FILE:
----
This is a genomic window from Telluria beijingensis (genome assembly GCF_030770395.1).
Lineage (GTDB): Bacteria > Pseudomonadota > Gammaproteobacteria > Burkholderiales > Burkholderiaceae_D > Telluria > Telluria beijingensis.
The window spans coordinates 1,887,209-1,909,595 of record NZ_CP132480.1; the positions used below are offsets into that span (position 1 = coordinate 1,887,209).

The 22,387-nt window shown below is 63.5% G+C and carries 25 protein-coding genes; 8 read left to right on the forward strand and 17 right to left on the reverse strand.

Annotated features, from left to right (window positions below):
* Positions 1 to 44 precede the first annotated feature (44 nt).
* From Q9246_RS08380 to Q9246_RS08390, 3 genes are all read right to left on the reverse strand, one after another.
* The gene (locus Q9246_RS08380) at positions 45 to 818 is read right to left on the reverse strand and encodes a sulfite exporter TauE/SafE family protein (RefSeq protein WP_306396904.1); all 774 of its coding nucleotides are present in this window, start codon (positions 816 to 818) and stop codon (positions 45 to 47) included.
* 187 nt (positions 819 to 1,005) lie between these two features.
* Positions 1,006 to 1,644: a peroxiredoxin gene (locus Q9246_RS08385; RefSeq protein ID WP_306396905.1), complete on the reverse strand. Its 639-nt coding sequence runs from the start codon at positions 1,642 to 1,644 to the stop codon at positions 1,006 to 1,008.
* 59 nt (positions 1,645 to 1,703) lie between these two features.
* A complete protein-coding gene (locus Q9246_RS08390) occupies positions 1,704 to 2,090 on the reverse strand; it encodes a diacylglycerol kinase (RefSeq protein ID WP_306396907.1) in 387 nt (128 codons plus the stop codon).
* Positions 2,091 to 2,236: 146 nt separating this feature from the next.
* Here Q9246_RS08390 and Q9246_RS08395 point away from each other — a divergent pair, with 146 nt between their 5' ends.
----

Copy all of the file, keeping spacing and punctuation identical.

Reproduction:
This is a genomic window from Telluria beijingensis (genome assembly GCF_030770395.1).
Lineage (GTDB): Bacteria > Pseudomonadota > Gammaproteobacteria > Burkholderiales > Burkholderiaceae_D > Telluria > Telluria beijingensis.
The window spans coordinates 1,887,209-1,909,595 of record NZ_CP132480.1; the positions used below are offsets into that span (position 1 = coordinate 1,887,209).

The 22,387-nt window shown below is 63.5% G+C and carries 25 protein-coding genes; 8 read left to right on the forward strand and 17 right to left on the reverse strand.

Annotated features, from left to right (window positions below):
* Positions 1 to 44 precede the first annotated feature (44 nt).
* From Q9246_RS08380 to Q9246_RS08390, 3 genes are all read right to left on the reverse strand, one after another.
* The gene (locus Q9246_RS08380) at positions 45 to 818 is read right to left on the reverse strand and encodes a sulfite exporter TauE/SafE family protein (RefSeq protein WP_306396904.1); all 774 of its coding nucleotides are present in this window, start codon (positions 816 to 818) and stop codon (positions 45 to 47) included.
* 187 nt (positions 819 to 1,005) lie between these two features.
* Positions 1,006 to 1,644: a peroxiredoxin gene (locus Q9246_RS08385; RefSeq protein ID WP_306396905.1), complete on the reverse strand. Its 639-nt coding sequence runs from the start codon at positions 1,642 to 1,644 to the stop codon at positions 1,006 to 1,008.
* 59 nt (positions 1,645 to 1,703) lie between these two features.
* A complete protein-coding gene (locus Q9246_RS08390) occupies positions 1,704 to 2,090 on the reverse strand; it encodes a diacylglycerol kinase (RefSeq protein ID WP_306396907.1) in 387 nt (128 codons plus the stop codon).
* Positions 2,091 to 2,236: 146 nt separating this feature from the next.
* Here Q9246_RS08390 and Q9246_RS08395 point away from each other — a divergent pair, with 146 nt between their 5' ends.